At the time the dividend is discussed by the board, four specific dates are scheduled.  First, there is the Dividend Declaration Date.  This is the date on which the company announces it is paying a dividend, often through a press release on Business Wire and/or by publishing an announcement on its website.  On the dividend declaration date, the dividend record date and ex-dividend date are also announced so investors can make plans.

Next, there is the Dividend Record Date.  This is the date on which the corporation's shareholder roster will be frozen for the purposes of determining who is eligible to receive the dividend.  If you do not hold shares on the dividend record date, you will not get that specific dividend distribution even if you buy the stock before it is paid out to shareholders.

However, changes to a corporation's shareholder records take the time to record.  The buy and sell information has to be submitted to the transfer agent to make sure the old owner's shares are transferred to the new owner and the books are current.  Otherwise, the wrong person might get the dividend!  As a solution, the practice developed to declare a third date, known as the ex-dividend date.  In the United States, the ex-dividend date is almost always two business days before the dividend record date we just discussed.  This provides the necessary time to get the paperwork and electronic records sorted.  In the United Kingdom, the ex-dividend date is no longer two business days prior to the record date but, rather, one trading day prior due to a change in policy that went into effect on October 9th, 2014.

Finally, there is the Dividend Payment date.  This is the date when the cash actually shows up for stockholders; the money sitting right there, in your brokerage account or checking account, ready to spend.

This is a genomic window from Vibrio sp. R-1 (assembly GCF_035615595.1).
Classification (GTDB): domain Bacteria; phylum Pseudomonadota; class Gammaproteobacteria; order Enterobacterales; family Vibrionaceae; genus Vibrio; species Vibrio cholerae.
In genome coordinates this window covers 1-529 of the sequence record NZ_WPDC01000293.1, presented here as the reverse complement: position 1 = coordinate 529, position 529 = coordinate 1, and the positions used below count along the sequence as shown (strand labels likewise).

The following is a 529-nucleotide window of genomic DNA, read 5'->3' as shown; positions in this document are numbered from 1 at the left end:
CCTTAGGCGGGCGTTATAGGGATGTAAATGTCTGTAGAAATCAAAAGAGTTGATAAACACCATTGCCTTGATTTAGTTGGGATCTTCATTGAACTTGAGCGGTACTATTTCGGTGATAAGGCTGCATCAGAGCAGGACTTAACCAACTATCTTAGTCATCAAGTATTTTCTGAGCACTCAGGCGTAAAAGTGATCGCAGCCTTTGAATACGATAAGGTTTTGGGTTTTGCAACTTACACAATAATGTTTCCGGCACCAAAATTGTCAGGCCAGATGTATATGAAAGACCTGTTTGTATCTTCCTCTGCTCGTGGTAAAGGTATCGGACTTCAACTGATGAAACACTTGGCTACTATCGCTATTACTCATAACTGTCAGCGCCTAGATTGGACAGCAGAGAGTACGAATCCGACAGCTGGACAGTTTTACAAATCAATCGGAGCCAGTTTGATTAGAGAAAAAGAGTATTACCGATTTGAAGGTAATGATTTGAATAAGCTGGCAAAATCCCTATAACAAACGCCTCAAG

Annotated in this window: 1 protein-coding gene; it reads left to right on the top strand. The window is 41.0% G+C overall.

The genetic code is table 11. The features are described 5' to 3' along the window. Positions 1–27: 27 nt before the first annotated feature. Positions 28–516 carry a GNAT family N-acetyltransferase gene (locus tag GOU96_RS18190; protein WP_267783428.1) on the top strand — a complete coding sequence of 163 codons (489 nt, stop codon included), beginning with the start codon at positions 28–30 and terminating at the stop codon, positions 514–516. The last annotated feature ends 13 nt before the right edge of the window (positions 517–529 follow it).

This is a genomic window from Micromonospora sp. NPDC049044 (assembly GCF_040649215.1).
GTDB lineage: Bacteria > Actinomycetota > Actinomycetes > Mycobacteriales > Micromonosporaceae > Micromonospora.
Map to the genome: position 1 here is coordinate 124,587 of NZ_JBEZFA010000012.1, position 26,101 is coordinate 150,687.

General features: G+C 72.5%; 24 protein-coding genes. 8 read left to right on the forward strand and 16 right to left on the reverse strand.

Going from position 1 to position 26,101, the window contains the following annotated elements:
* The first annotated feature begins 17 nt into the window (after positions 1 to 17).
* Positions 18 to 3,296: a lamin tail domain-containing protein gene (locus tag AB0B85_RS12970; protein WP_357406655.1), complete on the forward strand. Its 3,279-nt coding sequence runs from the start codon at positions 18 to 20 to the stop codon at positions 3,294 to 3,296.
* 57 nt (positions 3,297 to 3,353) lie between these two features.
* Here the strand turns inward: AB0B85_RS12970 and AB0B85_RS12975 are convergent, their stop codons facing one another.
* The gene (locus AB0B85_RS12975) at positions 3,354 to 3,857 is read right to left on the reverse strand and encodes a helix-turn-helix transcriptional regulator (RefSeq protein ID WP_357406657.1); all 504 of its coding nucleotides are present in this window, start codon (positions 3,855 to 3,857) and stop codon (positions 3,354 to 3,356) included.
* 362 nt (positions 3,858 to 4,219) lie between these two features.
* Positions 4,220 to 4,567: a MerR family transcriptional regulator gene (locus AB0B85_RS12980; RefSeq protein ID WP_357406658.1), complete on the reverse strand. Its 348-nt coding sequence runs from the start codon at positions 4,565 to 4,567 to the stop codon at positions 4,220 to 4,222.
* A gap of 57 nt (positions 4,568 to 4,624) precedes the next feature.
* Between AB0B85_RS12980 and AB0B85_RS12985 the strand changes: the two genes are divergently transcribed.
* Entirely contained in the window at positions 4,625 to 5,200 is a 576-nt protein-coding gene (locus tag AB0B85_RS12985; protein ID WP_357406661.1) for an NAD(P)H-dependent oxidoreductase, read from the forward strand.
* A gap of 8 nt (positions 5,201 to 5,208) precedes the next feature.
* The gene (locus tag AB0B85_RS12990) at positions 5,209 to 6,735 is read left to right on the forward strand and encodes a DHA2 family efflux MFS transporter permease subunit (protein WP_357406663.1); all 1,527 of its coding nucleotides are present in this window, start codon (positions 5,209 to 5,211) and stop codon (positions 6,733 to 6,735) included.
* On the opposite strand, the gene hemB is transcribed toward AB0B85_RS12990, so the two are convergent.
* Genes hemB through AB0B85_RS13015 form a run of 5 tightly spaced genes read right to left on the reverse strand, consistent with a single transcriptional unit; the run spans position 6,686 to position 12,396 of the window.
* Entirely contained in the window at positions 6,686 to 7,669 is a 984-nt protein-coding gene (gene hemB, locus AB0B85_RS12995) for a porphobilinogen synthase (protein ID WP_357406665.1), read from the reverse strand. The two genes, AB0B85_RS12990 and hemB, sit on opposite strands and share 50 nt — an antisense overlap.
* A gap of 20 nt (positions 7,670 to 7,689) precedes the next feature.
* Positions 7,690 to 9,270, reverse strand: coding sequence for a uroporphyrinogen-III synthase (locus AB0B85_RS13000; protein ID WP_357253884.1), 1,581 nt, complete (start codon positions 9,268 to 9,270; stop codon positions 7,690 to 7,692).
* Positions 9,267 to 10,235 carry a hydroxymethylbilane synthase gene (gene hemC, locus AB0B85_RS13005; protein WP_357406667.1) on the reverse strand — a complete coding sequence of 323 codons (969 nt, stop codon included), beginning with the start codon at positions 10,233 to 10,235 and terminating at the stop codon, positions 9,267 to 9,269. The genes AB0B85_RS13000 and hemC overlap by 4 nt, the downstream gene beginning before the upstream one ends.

A good way to remember this: A company issues an announcement about an upcoming dividend.  If you don't own a stock on the ex-dividend date, you won't be recorded on the dividend record date and, therefore, you won't receive the dividend on the dividend payment date.

Note those special dividends, stock splits that are structured as dividends in excess of 25% of the market value of the stock, and certain other distributions may follow different rules or customs depending upon the circumstances.  For example, in July of 2015, members of my family had investments in Kraft, which was merging with Heinz to form the new Kraft Heinz Company.  As part of the deal, a large cash dividend was going to be paid out to the old Kraft shareholders but rather than an ordinary process, the dividend was tied to the actual merger completion date; whoever owned the stock at the time they were swapped for shares in the new, consolidated enterprise.

What Happens on the Ex-Dividend Date?

The ex-dividend date is extremely important because it becomes the effective date on which the right to receive an upcoming, scheduled dividend changes hands from the buyer to the seller.  To be specific:

  • If you buy a stock, mutual fund, or other financial security that has declared a dividend before the ex-dividend date, you, the new owner, are entitled to receive that upcoming dividend.  That is because the books will be updated with your information prior to the record date so the company will know to send you the money.
  • If you buy a stock, mutual fund, or other financial security that has declared a dividend on or after the ex-dividend date, the old owner (the seller) will still receive that specific, scheduled upcoming dividend even though they sold the asset to you.  That is because the books won't have been updated with your information prior to the record date so the company won't know to send you the money.